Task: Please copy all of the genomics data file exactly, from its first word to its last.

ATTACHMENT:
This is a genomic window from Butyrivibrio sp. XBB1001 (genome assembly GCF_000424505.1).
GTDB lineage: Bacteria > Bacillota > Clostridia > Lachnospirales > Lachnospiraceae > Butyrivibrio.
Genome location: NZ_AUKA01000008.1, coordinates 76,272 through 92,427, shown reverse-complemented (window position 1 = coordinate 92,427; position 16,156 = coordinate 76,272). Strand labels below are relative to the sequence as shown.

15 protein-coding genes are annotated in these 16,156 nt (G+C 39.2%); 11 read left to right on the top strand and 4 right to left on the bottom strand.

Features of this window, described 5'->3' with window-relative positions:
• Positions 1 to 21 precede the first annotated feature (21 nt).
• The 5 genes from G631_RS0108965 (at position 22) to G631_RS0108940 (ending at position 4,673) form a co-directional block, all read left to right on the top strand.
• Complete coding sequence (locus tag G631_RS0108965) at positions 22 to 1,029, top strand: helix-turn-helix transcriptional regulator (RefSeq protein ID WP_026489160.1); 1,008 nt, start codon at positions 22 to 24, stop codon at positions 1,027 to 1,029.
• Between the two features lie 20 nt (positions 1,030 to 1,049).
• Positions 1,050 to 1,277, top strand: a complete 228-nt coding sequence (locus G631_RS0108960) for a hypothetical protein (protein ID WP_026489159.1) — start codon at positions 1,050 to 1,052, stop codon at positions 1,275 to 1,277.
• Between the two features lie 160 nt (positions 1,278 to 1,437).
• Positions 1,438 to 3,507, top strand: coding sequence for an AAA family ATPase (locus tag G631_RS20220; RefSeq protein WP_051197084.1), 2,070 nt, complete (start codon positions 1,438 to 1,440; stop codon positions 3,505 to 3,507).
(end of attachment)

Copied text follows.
This is a genomic window from Butyrivibrio sp. XBB1001 (genome assembly GCF_000424505.1).
GTDB lineage: Bacteria > Bacillota > Clostridia > Lachnospirales > Lachnospiraceae > Butyrivibrio.
Genome location: NZ_AUKA01000008.1, coordinates 76,272 through 92,427, shown reverse-complemented (window position 1 = coordinate 92,427; position 16,156 = coordinate 76,272). Strand labels below are relative to the sequence as shown.

15 protein-coding genes are annotated in these 16,156 nt (G+C 39.2%); 11 read left to right on the top strand and 4 right to left on the bottom strand.

Features of this window, described 5'->3' with window-relative positions:
• Positions 1 to 21 precede the first annotated feature (21 nt).
• The 5 genes from G631_RS0108965 (at position 22) to G631_RS0108940 (ending at position 4,673) form a co-directional block, all read left to right on the top strand.
• Complete coding sequence (locus tag G631_RS0108965) at positions 22 to 1,029, top strand: helix-turn-helix transcriptional regulator (RefSeq protein ID WP_026489160.1); 1,008 nt, start codon at positions 22 to 24, stop codon at positions 1,027 to 1,029.
• Between the two features lie 20 nt (positions 1,030 to 1,049).
• Positions 1,050 to 1,277, top strand: a complete 228-nt coding sequence (locus G631_RS0108960) for a hypothetical protein (protein ID WP_026489159.1) — start codon at positions 1,050 to 1,052, stop codon at positions 1,275 to 1,277.
• Between the two features lie 160 nt (positions 1,278 to 1,437).
• Positions 1,438 to 3,507, top strand: coding sequence for an AAA family ATPase (locus tag G631_RS20220; RefSeq protein WP_051197084.1), 2,070 nt, complete (start codon positions 1,438 to 1,440; stop codon positions 3,505 to 3,507).